What is the purpose behind the resolution? Sucking up to a specific religious group? Is this what we pay them to do? I find it appalling.
 
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  • #4
drankin
Recognize Christmas for what it is, a Christian holiday that celebrates the birth of one of the most influential people to ever walk the earth. I think you are over-reacting. Don't be a scrouge!
 
  • #5
FredGarvin
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I think Christmas/Jesus has enough PR people already working for him. He doesn't need a congressional resolution. It's a waste of time and our money.
 
  • #6
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Recognize Christmas for what it is, a Christian holiday that celebrates the birth of one of the most influential people to ever walk the earth. I think you are over-reacting. Don't be a scrouge!
Hey, I'm not a scourge, not yet. :wink:

They're singley recognizing Christians. Did you read it all?

It's so transparent in praising Christians, gee do you think it might have a political purpose? This is America, where supposedly all faiths are equal, but not according to this. I think it's rather insulting to people of other faiths, and those who choose no faith. I think the way it's worded is very wrong, and there is no justifiable reason for it.

Nothing against Christians, but other religions are celebrating holidays this time of year. Oh, but they don't constitute as large a base of voters. :rolleyes:

I'm steamed. This is so wrong. There is supposed to be no favortism.
 
  • #7
Evo
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I think Christmas/Jesus has enough PR people already working for him. He doesn't need a congressional resolution. It's a waste of time and our money.
I don't think Jesus would have approved (I've been watching all of the Jesus shows on National Geographic) you've got to admire the man, he was very smart.
 
  • #8
Astronuc
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What is the purpose behind the resolution? Sucking up to a specific religious group? Is this what we pay them to do? I find it appalling.
Well it's sucking up to a certain fraction of those who describe themselves as Christian. Christianity is not monolithic, and I'm sure there are many who would be offended in being lumped into a single group for the purposes of political gain.

I also find it appalling and rather disingenuous, and very inappropriate. Why not wish all persons peace and goodwill regardless of their faith.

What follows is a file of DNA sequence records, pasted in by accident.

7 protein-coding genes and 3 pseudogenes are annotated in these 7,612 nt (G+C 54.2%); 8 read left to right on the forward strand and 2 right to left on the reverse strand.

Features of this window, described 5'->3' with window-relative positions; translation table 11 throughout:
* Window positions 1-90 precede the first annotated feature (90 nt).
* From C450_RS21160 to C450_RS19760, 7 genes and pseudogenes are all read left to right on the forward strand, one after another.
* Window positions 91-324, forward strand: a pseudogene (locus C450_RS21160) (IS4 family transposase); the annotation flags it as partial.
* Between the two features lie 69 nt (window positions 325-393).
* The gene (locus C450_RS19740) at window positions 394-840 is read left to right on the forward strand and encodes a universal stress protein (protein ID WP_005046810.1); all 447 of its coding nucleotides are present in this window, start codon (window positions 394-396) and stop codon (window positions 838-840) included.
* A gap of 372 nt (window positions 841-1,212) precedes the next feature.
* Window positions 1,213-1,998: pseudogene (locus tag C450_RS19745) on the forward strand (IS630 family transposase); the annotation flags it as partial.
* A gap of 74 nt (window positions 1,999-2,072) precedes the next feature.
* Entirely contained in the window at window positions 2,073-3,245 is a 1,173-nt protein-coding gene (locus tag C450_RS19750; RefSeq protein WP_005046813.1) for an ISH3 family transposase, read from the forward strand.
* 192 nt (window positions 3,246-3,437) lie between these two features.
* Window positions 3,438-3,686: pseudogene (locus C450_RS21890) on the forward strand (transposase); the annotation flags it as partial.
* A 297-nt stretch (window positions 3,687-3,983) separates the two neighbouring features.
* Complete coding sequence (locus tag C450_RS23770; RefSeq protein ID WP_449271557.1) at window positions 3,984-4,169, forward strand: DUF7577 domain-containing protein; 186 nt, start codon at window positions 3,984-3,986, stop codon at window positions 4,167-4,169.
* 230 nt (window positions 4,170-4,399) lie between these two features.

I don't think Jesus would have approved. . . . You've got to admire the man, he was very smart.
I was thinking the same thing.
 
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  • #9
Moonbear
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Maybe it was easier for them to all just vote on the resolution than to sign individual Christmas cards for all their constituents? :uhh:

As a resolution, it does nothing, and it's not like there has been any concern about any of those matters that they needed to pass a resolution as a way of giving someone a slap on the wrist (often the purpose of a non-binding resolution), so I have to agree, they're just wasting our money to be spending time on this instead of other needed legislation (like the appropriations bill...cough...). So, yeah, I'm guessing it must be pandering to voters. Unless they wrote it up during the Christmas party over too much egg nog or something.
 
  • #10
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Hey, I'm not a scourge, not yet. :wink:

They're singley recognizing Christians. Did you read it all?

It's so transparent in praising Christians, gee do you think it might have a political purpose? This is America, where supposedly all faiths are equal, but not according to this. I think it's rather insulting to people of other faiths, and those who choose no faith. I think the way it's worded is very wrong, and there is no justifiable reason for it.
Actually, I read in the news that this bill is a reaction by a Christian congressman (I think from Iowa) to similar measures that were recently passed recognizing Hinduism and Islam. So Congress is indeed recognizing a plurality of faiths, and Christianity didn't even come first.

I don't think Jesus would have approved (I've been watching all of the Jesus shows on National Geographic) you've got to admire the man, he was very smart.
Hmm...I'm not entirely sure about this (the approval part, not the intelligence part). I tend not to watch religious shows on TV, but I have read the New Testament quite a few times, so I know most of what there is to know about Jesus. While Jesus would of course not approve of the politicians who think that regressive income tax and private gun ownership are necessarily the will of God, it seems to me that he would consider it all peoples' responsiblity to honor God both publically and privately.

Alas, that's a discussion for which this board is not suited. What I can say, however, is that we might not be so quick to label all of these resolutions a waste of taxpayer money. All the pork that gets passed in Congress constitutes a far larger expenditure. And at the end of the day, most Americans call themselves religious in some sense or another. If politicians were to ignore the issue of religion, it would still not diminish the potent effect of religion on American culture. It's better to address the issue than to pretend it doesn't exist.
 
  • #11
chemisttree